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and reflect the opinion of the community that they represent. What does she want - a LAPAC of 40,000 people, so that we can be sure that everybody's voice is heard when the LAPAC comes to the Minister and gives him advice? They have to start somewhere. The Minister has set them up; they are beginning work. I suggest that Ms Horodny wait for a couple of months at least to see what happens before she begins to criticise them, particularly on the basis that they are not representative of the community.
Ms Horodny said that she went to some of the original meetings. She must know that the people there do represent their communities. I, for one, am prepared to wait and see what advice they provide to the Minister. I am sure that the Minister can then make a judgment as to whether that advice represents the collective opinion of the community or not. I am sure that if the Minister feels that it does not he will take further steps to get some input from the broader community. If we are not going to let the LAPACs work, why did we establish them in the first place? I think it is rather ridiculous at this stage of the game to be criticising such an initiative.
A key issue of the Minister's statement was a need for a strategic plan for Canberra. Some of us have been saying that for a long time. I give Mr Moore his due. The Minister has recognised the need for that strategic aspect to the plan. He intends to do something about it, and he intends to work through the Planning and Environment Committee of the Assembly, which is as representative of the members of this Assembly as any other committee, and perhaps more so. I welcome that initiative and, both as a member of that committee and as a member of the Liberal Government, I look forward to the development of a strategic plan.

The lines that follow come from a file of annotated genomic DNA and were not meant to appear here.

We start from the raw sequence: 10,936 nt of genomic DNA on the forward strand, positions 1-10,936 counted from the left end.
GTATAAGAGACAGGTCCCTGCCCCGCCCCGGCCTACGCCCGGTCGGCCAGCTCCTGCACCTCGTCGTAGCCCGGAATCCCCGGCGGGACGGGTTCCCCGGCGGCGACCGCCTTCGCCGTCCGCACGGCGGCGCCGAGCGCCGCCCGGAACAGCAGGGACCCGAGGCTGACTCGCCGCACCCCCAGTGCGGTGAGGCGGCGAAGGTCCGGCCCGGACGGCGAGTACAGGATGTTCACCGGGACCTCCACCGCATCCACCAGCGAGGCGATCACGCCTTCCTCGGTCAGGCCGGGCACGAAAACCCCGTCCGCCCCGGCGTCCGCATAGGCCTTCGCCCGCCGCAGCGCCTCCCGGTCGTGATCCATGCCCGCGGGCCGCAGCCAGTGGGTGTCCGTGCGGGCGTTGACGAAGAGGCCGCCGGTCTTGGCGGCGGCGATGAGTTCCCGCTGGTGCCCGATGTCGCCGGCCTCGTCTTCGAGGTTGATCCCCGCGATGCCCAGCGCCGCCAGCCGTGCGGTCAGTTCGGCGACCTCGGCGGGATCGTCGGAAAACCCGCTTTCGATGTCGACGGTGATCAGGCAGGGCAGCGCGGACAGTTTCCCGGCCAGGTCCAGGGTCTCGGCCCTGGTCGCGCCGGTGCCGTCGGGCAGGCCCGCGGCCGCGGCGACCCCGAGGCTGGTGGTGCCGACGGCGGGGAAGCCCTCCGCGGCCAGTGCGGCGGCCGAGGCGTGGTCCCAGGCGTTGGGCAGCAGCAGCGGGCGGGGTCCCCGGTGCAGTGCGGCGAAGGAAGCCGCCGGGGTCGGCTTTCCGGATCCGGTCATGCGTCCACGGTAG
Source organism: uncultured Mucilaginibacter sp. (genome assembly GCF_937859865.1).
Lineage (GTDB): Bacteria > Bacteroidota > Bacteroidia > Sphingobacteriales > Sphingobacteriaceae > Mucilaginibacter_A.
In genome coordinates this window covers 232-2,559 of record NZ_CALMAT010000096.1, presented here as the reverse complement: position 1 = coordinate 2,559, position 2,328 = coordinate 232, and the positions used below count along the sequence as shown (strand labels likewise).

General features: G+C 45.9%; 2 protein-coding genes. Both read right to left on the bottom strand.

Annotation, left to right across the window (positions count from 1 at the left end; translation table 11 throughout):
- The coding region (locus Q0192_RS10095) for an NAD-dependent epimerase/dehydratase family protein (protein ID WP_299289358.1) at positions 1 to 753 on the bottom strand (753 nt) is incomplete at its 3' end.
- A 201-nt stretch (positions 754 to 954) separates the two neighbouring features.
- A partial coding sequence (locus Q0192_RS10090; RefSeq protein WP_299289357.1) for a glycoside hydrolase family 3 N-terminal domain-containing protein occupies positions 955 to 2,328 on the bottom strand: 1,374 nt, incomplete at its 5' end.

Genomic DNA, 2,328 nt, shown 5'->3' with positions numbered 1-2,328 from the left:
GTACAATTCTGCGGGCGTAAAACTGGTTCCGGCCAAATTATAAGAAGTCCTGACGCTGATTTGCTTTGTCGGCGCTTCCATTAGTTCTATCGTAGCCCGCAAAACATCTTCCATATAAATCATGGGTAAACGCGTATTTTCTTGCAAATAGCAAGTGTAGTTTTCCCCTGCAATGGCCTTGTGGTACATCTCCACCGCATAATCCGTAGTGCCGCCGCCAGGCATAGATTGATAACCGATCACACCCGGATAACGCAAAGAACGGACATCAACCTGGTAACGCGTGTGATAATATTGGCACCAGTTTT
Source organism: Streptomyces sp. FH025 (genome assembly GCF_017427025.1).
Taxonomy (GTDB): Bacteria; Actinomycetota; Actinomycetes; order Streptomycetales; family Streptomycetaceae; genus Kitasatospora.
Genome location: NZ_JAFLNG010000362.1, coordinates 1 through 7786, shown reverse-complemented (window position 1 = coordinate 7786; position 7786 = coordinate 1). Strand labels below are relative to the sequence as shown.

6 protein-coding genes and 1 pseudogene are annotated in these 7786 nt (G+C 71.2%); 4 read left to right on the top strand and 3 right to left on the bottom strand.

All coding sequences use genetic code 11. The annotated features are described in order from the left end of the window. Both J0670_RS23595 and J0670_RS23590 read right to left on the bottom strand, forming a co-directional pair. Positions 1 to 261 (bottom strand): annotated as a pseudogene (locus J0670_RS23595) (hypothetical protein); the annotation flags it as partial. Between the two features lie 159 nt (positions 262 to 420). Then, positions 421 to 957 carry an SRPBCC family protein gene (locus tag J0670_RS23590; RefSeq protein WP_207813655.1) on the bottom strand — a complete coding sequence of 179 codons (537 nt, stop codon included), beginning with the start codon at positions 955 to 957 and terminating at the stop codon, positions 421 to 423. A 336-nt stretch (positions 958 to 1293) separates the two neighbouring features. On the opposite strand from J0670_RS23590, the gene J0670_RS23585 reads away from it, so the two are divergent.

The Minister talked about the role of Canberra in the region. I think it has long been recognised that Canberra is the centre of a region. It is closely integrated with the surrounding community through their use of our resources and vice versa. The border has long since ceased to have any significance, except for political purposes. The Minister has recognised that, and I am sure that he will carry on the work that has been going on for at least five years in order to benefit not only the ACT community but also the 2,000 or 3,000 people who live outside the border and see Canberra as their centre as well.
The Minister highlighted the need for a single planning authority. Some of us will remember that in 1988 the National Capital Development Commission was disestablished and there were established in its place two planning authorities. At the time some of us wondered how they would work. It seemed to be setting up the possibility of conflict and confrontation. It certainly set up the possibility of the national body overriding the local one on issues which perhaps are quite peripheral to their areas of interest. I think we have seen that happen. In my view, we have seen the National Capital Planning Authority intruding into local issues which they should leave well alone. I am sure that as long as the two planning authorities continue that will occur. The Minister has foreshadowed that something will be done about that, and I foreshadow that in the Assembly tomorrow I will be moving a motion urging the Government and urging the Minister to move rapidly to achieve at least negotiations with the Commonwealth on that issue.